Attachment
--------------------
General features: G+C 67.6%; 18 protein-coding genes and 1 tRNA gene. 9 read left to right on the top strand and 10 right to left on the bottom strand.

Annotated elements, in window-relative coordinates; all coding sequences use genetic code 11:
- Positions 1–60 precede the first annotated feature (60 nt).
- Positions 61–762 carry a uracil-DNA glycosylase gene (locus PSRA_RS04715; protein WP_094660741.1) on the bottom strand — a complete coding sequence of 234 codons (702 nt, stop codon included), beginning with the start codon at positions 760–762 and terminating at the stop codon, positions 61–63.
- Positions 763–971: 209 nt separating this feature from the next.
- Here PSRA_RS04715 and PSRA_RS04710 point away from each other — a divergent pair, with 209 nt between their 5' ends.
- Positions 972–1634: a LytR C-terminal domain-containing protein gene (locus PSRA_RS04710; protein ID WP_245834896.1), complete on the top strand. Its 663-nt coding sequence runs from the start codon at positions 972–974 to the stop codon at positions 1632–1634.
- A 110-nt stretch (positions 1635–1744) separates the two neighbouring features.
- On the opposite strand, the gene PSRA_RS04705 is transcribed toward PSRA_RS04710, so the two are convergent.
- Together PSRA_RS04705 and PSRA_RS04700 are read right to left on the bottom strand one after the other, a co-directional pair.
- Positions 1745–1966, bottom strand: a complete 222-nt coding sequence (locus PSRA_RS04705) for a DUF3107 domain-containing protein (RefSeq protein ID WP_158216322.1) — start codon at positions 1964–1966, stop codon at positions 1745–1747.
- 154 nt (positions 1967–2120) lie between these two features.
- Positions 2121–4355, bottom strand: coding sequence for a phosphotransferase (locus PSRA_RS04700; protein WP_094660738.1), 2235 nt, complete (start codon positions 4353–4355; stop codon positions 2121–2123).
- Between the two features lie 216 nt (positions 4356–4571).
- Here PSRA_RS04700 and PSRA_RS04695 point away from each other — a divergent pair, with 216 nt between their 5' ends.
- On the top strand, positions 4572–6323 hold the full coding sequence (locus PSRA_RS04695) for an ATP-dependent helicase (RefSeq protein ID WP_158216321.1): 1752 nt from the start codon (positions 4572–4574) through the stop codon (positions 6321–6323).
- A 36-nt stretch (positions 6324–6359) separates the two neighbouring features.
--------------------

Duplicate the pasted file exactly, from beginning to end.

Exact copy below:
General features: G+C 67.6%; 18 protein-coding genes and 1 tRNA gene. 9 read left to right on the top strand and 10 right to left on the bottom strand.

Annotated elements, in window-relative coordinates; all coding sequences use genetic code 11:
- Positions 1–60 precede the first annotated feature (60 nt).
- Positions 61–762 carry a uracil-DNA glycosylase gene (locus PSRA_RS04715; protein WP_094660741.1) on the bottom strand — a complete coding sequence of 234 codons (702 nt, stop codon included), beginning with the start codon at positions 760–762 and terminating at the stop codon, positions 61–63.
- Positions 763–971: 209 nt separating this feature from the next.
- Here PSRA_RS04715 and PSRA_RS04710 point away from each other — a divergent pair, with 209 nt between their 5' ends.
- Positions 972–1634: a LytR C-terminal domain-containing protein gene (locus PSRA_RS04710; protein ID WP_245834896.1), complete on the top strand. Its 663-nt coding sequence runs from the start codon at positions 972–974 to the stop codon at positions 1632–1634.
- A 110-nt stretch (positions 1635–1744) separates the two neighbouring features.
- On the opposite strand, the gene PSRA_RS04705 is transcribed toward PSRA_RS04710, so the two are convergent.
- Together PSRA_RS04705 and PSRA_RS04700 are read right to left on the bottom strand one after the other, a co-directional pair.
- Positions 1745–1966, bottom strand: a complete 222-nt coding sequence (locus PSRA_RS04705) for a DUF3107 domain-containing protein (RefSeq protein ID WP_158216322.1) — start codon at positions 1964–1966, stop codon at positions 1745–1747.
- 154 nt (positions 1967–2120) lie between these two features.
- Positions 2121–4355, bottom strand: coding sequence for a phosphotransferase (locus PSRA_RS04700; protein WP_094660738.1), 2235 nt, complete (start codon positions 4353–4355; stop codon positions 2121–2123).
- Between the two features lie 216 nt (positions 4356–4571).
- Here PSRA_RS04700 and PSRA_RS04695 point away from each other — a divergent pair, with 216 nt between their 5' ends.
- On the top strand, positions 4572–6323 hold the full coding sequence (locus PSRA_RS04695) for an ATP-dependent helicase (RefSeq protein ID WP_158216321.1): 1752 nt from the start codon (positions 4572–4574) through the stop codon (positions 6321–6323).
- A 36-nt stretch (positions 6324–6359) separates the two neighbouring features.